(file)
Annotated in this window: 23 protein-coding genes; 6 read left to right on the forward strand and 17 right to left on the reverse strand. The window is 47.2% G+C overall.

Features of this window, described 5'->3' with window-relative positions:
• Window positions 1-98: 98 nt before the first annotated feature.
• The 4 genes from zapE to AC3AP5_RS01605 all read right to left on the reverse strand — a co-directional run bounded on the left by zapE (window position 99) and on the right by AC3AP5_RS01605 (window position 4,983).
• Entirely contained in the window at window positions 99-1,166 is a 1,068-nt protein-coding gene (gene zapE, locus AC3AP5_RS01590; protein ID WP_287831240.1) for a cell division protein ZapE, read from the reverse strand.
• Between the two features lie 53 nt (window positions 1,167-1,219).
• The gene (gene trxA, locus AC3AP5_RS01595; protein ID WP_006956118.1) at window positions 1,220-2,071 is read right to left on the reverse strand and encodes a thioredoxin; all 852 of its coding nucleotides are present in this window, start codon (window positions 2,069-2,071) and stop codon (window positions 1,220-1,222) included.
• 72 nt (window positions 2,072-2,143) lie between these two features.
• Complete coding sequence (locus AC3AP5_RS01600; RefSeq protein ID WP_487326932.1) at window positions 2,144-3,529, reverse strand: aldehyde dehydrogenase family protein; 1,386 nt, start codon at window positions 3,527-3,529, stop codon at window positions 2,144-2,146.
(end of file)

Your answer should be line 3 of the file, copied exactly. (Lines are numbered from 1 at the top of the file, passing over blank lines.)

• Window positions 1-98: 98 nt before the first annotated feature.